Want to Be Prime Minister? Go Join Goldman, Merrill or Deutsche

Updated on
  • Former Goldman executive Turnbull ousted Abbott in Australia
  • Banker trio oversees $1.3 trillion of regional economic output

Malcolm Turnbull, Australia's prime minister

Photographer: Mark Graham/Bloomberg

The surest path to political power, at least in Australia and New Zealand, may be to spend most of your working life avoiding it. Preferably at an investment bank.

In Australia, Malcolm Turnbull this week toppled Tony Abbott in a Liberal Party ballot to become prime minister. That means former executives from Goldman Sachs Group Inc., Merrill Lynch & Co. and Deutsche Bank AG hold the top three political leadership posts in Australia and New Zealand.

Turnbull, New Zealand Prime Minister John Key and Mike Baird, premier of Australia’s largest state, New South Wales, together oversee $1.3 trillion of output-- with the latter two demonstrating a knack of persuading the public to accept their economic programs. It’s the sort of day-to-day sales pitch any Wall Street dealmaker or investment banker around the world needs to master to get anywhere.

“In banking, you’re saying to clients: here’s this transformative transaction and here’s what it can do for you,” said Alastair Walton, who ran Goldman Sach’s investment banking business in Australia after Turnbull left the firm in 2001. Bankers know “how to sell change.”

The Liberals turned to Turnbull, 60, after opinion polls repeatedly showed Abbott was failing to convince voters he could manage Australia’s economic slowdown. The new leader helmed a boutique investment bank, Turnbull & Partners Ltd., for a decade before joining Goldman Sachs in 1997, where he worked for four years. The New York-based firm has a long history of filling government ranks.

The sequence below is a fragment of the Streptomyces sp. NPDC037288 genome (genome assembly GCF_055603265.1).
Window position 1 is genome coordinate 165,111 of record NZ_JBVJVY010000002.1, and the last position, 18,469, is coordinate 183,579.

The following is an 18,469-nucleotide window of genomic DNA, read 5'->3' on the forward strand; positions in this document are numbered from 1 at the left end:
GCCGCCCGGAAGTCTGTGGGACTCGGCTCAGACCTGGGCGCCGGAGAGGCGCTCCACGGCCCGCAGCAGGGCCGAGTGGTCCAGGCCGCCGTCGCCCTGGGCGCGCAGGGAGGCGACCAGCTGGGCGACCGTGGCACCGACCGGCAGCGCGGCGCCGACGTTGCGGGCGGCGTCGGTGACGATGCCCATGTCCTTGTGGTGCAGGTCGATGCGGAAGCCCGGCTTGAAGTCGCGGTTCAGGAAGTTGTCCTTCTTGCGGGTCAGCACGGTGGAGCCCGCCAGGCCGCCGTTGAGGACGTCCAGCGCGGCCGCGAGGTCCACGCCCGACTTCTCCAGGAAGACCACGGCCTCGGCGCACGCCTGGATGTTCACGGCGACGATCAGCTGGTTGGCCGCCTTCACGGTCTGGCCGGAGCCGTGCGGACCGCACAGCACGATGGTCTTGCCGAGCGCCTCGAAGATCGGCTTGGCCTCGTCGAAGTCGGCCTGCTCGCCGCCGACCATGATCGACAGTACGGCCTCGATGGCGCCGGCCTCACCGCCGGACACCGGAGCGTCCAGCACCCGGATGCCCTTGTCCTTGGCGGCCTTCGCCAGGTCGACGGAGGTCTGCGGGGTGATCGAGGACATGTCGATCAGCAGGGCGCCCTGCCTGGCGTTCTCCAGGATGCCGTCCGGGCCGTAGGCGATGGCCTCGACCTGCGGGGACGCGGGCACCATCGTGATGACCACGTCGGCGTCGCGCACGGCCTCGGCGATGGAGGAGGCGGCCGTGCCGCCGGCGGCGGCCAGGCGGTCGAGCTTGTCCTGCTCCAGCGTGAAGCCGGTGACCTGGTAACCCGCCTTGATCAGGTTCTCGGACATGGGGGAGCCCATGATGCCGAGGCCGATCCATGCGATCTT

Robert Rubin was a Goldman Sachs co-chairman before he was President Bill Clinton’s Treasury secretary. Hank Paulson, a former Goldman chief executive officer, was Treasury secretary for George W. Bush.

Turnbull, who also worked as a political journalist and lawyer before entering parliament in 2004, challenged Abbott on Monday saying he’d failed to show economic leadership. The government has trailed the main opposition Labor party in opinion polls for more than 12 months, with voters turned off by unflagged cuts in last year’s budget and business critical of its lack of resolve to push through economic reform.

“The feeling was that Malcolm has that ability to talk to mums and dads about the economy and explain why certain actions have to be taken,” said Grahame Morris, a former chief of staff to ex-Liberal Prime Minister John Howard who’s now a political lobbyist.

Praising Key

Moments after beating Abbott, Turnbull said he wanted to emulate New Zealand’s Key, saying the former head of currency trading at Merrill Lynch had managed to bring the public with him by “respecting their intelligence.”

Key, 54, had “been able to achieve very significant economic reforms in New Zealand by doing just that, by explaining complex issues and then making the case for them,” Turnbull said.

Key won a third term as prime minister in September last year after delivering the fastest economic growth in 10 years and has raised billions of dollars selling off state assets.

In New South Wales, ex-Deutsche Bank executive Baird, 47, became premier last year and oversees an economy more than twice the size of New Zealand’s. He successfully argued the merits of a planned A$20 billion ($14 billion) selloff of the state’s electricity network in the face of labor union opposition and won re-election earlier this year.

Financial Background

“Obviously a financial background helps, but you need more than a financial background to be successful in politics,” said John Hewson, who led the Liberal Party from 1990 to 1994 when it was in opposition.

They also need to be armed with enough charisma to carry a crowd, according to Walton. “There are some really boring bankers around,” he said.

Many may also be turned off by the less glamorous aspects of politics.

“It’s the branch meetings, being nice to everybody, working out who’s in the factions,” said Walton. “Bankers aren’t trained to do that. Most would be utter failures.”